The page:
I often wonder if science fiction writers give any thought to the impact their works will have on the science of the future. Do they write merely to entertain, or do they intentionally write weird, otherworldly material to tantalise real-world scientists into mimicking their work.
Either way, the truth is that, lately, an astonishing amount of science fiction has been finding its way into the real world. Things considered science fiction just a decade ago have become commonplace.
Talking computers were science fiction a decade ago, but now nearly everyone carries a talking computer in their pockets.
Similarly, the X-Men series was introduced by Marvel Comics back in the 1960s as a science fiction work. The X-Men are a sub-species of humans living among us who have enhanced abilities.
There are X-Men (and women) such as Professor Xavier and Jean Grey, who can read people’s minds; Magento who can bend metallic objects with his mind, Wolverine whose body can rapidly heal itself from any wound in a matter of seconds, and dozens of other X-People with strange abilities.
These people have been given their powers thanks to genetic mutations, giving anyone with such mutations the designation “mutants”. In the comics, no one really knows what caused the mutations to take place or how only certain people were affected – it seems they happened randomly and by accident.
While scenarios such as the X-Men comics were the stuff of science fiction in the past, there is a new technology that can potentially make it a reality, and there is a strong chance that within a few years we will have a sub-species of humans living among us who have enhanced abilities, just like the X-Men.
But unlike the X-Men, these abilities will not be a product of random occurrence and chance, but something that is deliberately designed and implemented in a lab.
The amazing and groundbreaking technology is known as “clustered, regularly interspaced, short, palindromic repeats”, more commonly known by its acronym “Crspr” (pronounced “crisper”).
Crspr is not exactly a new technology – it has been around for million of years inside bacteria, who used the technology to defend themselves against invading viruses and other foreign bodies.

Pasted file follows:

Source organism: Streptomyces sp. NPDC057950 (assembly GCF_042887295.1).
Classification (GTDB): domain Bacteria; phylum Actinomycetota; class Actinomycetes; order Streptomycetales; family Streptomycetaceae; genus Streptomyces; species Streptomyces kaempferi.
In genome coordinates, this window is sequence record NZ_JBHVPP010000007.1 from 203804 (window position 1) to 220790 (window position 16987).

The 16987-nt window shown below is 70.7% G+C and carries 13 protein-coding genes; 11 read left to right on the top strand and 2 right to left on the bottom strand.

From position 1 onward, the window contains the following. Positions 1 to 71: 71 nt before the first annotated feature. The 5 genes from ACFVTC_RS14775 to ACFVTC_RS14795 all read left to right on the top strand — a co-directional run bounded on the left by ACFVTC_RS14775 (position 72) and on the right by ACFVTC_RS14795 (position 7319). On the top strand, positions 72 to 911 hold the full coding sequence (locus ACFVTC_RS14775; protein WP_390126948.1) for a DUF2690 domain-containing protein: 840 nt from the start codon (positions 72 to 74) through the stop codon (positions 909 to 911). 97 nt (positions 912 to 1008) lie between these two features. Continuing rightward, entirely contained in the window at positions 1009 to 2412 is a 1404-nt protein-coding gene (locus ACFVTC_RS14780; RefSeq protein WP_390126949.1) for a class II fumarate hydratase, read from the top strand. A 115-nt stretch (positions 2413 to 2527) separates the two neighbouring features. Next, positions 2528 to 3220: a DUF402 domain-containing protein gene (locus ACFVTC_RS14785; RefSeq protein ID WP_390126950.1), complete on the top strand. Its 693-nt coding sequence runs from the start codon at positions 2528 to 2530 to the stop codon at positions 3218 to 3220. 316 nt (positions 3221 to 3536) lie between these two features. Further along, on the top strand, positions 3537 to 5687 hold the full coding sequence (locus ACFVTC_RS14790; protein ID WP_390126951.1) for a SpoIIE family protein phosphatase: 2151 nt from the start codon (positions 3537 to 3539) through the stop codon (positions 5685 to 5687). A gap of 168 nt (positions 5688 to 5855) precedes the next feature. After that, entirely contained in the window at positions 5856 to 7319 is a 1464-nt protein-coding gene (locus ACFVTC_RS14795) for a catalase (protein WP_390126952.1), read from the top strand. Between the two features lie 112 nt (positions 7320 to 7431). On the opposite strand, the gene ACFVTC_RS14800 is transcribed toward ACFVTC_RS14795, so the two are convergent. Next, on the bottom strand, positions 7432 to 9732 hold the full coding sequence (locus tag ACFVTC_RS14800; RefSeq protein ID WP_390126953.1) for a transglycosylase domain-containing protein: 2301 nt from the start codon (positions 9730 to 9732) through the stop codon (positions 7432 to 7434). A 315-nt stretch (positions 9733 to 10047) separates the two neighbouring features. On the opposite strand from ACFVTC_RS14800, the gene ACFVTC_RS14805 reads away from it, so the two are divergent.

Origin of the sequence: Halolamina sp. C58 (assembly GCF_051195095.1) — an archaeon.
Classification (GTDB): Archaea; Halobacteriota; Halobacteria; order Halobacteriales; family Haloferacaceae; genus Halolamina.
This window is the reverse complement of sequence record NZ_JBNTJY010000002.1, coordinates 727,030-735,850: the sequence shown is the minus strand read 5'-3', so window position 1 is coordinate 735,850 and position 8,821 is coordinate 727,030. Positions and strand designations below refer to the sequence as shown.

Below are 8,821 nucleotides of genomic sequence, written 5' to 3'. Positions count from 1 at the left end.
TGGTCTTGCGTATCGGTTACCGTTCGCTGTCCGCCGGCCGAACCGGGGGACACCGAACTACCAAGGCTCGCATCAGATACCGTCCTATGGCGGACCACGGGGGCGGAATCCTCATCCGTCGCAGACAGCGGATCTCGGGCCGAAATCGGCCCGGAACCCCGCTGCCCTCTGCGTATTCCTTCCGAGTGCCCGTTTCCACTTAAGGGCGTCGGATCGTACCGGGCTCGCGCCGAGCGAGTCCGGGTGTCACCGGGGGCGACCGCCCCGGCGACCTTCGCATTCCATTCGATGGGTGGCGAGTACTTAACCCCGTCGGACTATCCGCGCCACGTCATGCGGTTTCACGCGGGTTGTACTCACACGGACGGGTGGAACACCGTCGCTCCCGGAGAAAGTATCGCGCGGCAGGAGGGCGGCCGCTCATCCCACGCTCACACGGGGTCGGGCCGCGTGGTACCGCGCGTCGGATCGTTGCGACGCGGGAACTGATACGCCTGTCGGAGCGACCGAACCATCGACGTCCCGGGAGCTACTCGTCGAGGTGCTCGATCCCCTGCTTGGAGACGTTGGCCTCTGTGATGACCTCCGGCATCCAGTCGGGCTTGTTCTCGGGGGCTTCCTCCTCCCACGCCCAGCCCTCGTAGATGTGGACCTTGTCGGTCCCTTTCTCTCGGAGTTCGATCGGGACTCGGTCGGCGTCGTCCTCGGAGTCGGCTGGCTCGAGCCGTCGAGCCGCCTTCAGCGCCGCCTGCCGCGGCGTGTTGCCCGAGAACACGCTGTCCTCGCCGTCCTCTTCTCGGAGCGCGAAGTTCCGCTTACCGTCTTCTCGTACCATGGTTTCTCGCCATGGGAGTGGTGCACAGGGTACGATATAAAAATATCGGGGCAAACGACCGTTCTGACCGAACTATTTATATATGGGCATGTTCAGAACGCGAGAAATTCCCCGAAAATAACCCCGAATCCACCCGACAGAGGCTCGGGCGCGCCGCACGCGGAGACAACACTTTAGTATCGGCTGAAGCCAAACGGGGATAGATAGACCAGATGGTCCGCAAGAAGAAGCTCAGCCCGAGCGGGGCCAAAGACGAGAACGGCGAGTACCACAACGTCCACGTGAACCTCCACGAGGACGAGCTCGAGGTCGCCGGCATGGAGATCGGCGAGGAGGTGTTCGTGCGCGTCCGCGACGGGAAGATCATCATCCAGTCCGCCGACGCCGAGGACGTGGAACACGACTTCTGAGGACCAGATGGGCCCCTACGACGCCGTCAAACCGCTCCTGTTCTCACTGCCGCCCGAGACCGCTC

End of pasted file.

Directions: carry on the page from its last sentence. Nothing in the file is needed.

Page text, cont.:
Crspr was discovered in the 1980s, but we only worked out how it works and, more importantly, how to use it to edit genes, as recently as 2017.
Since then, scientists have been working to understand the finer details of this technology and how it might be applied to humans some day. Their learning was accelerated, thanks to the Human Genome Project, an international research effort that is dedicated to understanding our genetic make-up – how many genes we have, their functions and sequence – using ultra-powerful computers and artificial intelligence.
Our genes are a blueprint of our physical makeup. They contain information about every part of our physical selves, from how our cells are formed and how they function, to our physical appearance.
Our physical traits such as body-type, height, skin colour, eye colour and hair colour are all determined by our genes. We inherit our genes from our parents, which is why we have characteristics of both parents. These genes are formed at conception, and remain unchanged throughout our lives.
That was until Crspr technology came along.
To best understand how Crspr works, think of a document in a word-processing application on a computer. If we need to replace a paragraph with a new one from a different document, we can simply identify the paragraph, delete it, and then copy and paste the new paragraph into its place.
Crspr technology allows us to theoretically do the exact same thing, but with genes. Using Crspr, scientists are able to identify a specific gene, remove it and replace it with another.
The implications of this technology are huge: in time, scientists could develop completely new species, like genetically modified apple trees that bear large fruits, or disease- and bug-resistant maize.
We could also see cows that yield considerably more milk and a new species of mosquito that does not spread malaria.
Scientists have also mixed genetic material from different species, such as adding the “glow-in-the-dark” gene of deep-water jellyfish to yeast, producing glow-in-the-dark yeast. This Dr Moreau-type “cross-species” gene editing will raise many ethical questions.
Of course, there are countless potential applications of Crspr within the human body. For example, Chinese scientists have recently treated a person with cancer by extracting cancer-causing cells, editing them using Crspr, and then re-injecting those cells into the patient’s body. The new cells will replace the old, cancer-causing ones, completely eradicating cancer from the patient’s body.
While this is an undoubtedly positive application of the technology, other applications such as “designer babies” and “enhanced human beings”, both of which can be designed in a lab using Crspr technology, clearly cross the safety and ethical lines.
Will we soon see new species of artificially enhanced plants, animals and humans emerging? Without a doubt. Is it ethical to tinker with technology such as Crspr? The jury is out on that.